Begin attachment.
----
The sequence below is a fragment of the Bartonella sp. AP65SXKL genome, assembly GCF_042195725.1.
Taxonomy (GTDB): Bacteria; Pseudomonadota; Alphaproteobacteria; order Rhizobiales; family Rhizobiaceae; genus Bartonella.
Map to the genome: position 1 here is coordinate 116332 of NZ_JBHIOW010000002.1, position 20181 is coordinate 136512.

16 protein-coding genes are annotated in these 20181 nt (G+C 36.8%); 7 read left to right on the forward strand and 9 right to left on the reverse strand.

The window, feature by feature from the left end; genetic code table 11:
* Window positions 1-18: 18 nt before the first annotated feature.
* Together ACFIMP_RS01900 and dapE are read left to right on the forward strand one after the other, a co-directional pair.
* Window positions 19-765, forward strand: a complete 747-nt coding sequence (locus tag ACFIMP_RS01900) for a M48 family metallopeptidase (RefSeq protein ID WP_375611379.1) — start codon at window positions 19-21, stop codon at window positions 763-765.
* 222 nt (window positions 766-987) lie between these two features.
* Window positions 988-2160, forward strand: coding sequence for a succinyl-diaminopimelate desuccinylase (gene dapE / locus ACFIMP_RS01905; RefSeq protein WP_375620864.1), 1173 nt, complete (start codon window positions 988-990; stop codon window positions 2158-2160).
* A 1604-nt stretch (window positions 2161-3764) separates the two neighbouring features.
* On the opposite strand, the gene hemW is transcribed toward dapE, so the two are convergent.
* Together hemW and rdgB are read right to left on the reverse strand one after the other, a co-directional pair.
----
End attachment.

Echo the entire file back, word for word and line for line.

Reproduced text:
The sequence below is a fragment of the Bartonella sp. AP65SXKL genome, assembly GCF_042195725.1.
Taxonomy (GTDB): Bacteria; Pseudomonadota; Alphaproteobacteria; order Rhizobiales; family Rhizobiaceae; genus Bartonella.
Map to the genome: position 1 here is coordinate 116332 of NZ_JBHIOW010000002.1, position 20181 is coordinate 136512.

16 protein-coding genes are annotated in these 20181 nt (G+C 36.8%); 7 read left to right on the forward strand and 9 right to left on the reverse strand.

The window, feature by feature from the left end; genetic code table 11:
* Window positions 1-18: 18 nt before the first annotated feature.
* Together ACFIMP_RS01900 and dapE are read left to right on the forward strand one after the other, a co-directional pair.
* Window positions 19-765, forward strand: a complete 747-nt coding sequence (locus tag ACFIMP_RS01900) for a M48 family metallopeptidase (RefSeq protein ID WP_375611379.1) — start codon at window positions 19-21, stop codon at window positions 763-765.
* 222 nt (window positions 766-987) lie between these two features.
* Window positions 988-2160, forward strand: coding sequence for a succinyl-diaminopimelate desuccinylase (gene dapE / locus ACFIMP_RS01905; RefSeq protein WP_375620864.1), 1173 nt, complete (start codon window positions 988-990; stop codon window positions 2158-2160).
* A 1604-nt stretch (window positions 2161-3764) separates the two neighbouring features.
* On the opposite strand, the gene hemW is transcribed toward dapE, so the two are convergent.
* Together hemW and rdgB are read right to left on the reverse strand one after the other, a co-directional pair.